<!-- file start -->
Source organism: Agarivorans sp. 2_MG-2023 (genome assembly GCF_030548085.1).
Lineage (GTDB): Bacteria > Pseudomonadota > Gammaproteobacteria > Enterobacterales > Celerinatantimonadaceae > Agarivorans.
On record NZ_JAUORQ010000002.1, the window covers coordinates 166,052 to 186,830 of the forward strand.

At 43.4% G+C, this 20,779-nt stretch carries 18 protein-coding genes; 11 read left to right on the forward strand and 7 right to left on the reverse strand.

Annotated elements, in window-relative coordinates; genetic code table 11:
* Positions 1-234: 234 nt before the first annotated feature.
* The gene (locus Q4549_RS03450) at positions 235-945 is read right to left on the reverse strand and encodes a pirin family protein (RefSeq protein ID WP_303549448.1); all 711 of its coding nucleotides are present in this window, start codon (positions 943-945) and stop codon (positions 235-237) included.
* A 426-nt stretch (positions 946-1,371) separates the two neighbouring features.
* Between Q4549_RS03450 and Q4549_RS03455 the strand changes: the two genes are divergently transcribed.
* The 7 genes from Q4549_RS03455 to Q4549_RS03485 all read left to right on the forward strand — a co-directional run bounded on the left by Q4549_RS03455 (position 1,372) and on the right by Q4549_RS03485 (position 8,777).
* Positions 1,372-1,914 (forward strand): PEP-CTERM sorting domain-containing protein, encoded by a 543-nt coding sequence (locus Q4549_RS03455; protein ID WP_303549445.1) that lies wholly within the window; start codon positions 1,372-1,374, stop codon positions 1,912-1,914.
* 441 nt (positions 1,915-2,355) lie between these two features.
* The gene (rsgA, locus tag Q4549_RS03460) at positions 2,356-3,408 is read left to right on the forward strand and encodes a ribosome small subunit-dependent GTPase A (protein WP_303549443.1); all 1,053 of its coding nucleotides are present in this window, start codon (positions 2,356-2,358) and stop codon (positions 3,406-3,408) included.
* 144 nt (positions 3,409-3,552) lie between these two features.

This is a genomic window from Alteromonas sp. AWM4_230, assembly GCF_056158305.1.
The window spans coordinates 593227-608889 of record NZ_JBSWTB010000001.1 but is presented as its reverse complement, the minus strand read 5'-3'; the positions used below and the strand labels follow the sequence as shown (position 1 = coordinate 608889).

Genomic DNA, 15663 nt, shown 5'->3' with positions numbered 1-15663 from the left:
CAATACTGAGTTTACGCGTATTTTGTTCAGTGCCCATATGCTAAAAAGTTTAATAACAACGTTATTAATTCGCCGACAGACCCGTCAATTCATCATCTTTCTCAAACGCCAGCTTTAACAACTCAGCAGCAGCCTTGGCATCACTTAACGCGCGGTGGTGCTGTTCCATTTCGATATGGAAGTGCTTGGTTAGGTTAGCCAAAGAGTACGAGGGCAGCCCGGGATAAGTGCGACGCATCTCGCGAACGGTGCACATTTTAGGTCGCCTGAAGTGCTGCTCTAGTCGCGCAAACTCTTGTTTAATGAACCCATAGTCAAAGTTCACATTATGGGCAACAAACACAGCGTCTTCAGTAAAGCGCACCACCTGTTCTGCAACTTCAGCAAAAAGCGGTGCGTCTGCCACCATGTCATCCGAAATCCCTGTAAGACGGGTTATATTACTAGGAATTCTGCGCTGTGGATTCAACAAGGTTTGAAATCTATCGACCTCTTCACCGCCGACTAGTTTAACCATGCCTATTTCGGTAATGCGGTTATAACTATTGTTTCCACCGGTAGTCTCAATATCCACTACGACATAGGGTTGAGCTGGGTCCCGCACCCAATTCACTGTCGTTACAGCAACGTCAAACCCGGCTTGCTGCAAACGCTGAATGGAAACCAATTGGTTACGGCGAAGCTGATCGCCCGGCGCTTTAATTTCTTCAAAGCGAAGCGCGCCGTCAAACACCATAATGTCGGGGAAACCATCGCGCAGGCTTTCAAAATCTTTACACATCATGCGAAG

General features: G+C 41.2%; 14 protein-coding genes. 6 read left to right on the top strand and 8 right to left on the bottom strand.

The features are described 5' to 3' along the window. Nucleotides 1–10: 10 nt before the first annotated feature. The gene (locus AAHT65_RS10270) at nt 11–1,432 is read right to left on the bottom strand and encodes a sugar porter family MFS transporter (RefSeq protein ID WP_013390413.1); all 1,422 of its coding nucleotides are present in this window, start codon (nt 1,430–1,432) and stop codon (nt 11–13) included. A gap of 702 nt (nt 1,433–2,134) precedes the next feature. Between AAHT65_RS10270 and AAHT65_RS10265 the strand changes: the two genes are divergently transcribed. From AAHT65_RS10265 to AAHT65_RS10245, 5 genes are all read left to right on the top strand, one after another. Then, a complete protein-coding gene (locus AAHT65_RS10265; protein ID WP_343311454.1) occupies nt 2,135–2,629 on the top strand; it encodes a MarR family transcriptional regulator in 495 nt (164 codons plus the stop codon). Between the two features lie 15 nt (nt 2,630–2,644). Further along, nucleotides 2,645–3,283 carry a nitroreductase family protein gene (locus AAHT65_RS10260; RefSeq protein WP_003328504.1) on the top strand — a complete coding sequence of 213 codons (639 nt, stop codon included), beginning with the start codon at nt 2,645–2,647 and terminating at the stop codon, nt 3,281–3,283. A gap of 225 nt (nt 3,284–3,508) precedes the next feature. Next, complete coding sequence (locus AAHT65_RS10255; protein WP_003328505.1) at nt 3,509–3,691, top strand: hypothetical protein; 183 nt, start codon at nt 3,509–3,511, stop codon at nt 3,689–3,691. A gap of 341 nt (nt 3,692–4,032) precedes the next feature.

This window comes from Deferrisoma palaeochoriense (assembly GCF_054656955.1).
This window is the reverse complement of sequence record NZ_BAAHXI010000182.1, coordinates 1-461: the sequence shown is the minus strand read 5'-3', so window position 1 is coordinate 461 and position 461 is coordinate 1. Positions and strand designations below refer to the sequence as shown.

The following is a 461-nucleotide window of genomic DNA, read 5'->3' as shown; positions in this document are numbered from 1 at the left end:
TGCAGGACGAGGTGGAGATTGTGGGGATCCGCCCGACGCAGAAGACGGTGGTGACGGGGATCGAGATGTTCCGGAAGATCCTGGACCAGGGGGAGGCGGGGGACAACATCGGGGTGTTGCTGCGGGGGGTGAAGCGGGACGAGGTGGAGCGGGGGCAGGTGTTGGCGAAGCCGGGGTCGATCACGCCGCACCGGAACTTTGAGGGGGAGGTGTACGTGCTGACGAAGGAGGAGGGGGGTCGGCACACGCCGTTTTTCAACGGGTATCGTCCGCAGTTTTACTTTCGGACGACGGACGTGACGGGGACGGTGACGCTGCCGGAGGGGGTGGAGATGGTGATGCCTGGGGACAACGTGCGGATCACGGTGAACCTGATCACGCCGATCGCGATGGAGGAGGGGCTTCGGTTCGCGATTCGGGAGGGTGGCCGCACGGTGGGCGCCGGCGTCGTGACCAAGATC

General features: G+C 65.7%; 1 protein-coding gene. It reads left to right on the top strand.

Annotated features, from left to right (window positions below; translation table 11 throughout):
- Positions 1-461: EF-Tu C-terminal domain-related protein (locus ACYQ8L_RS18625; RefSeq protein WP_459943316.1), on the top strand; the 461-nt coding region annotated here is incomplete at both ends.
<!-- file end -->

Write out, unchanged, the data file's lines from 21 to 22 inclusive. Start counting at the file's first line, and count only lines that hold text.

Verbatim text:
This window comes from Deferrisoma palaeochoriense (assembly GCF_054656955.1).
This window is the reverse complement of sequence record NZ_BAAHXI010000182.1, coordinates 1-461: the sequence shown is the minus strand read 5'-3', so window position 1 is coordinate 461 and position 461 is coordinate 1. Positions and strand designations below refer to the sequence as shown.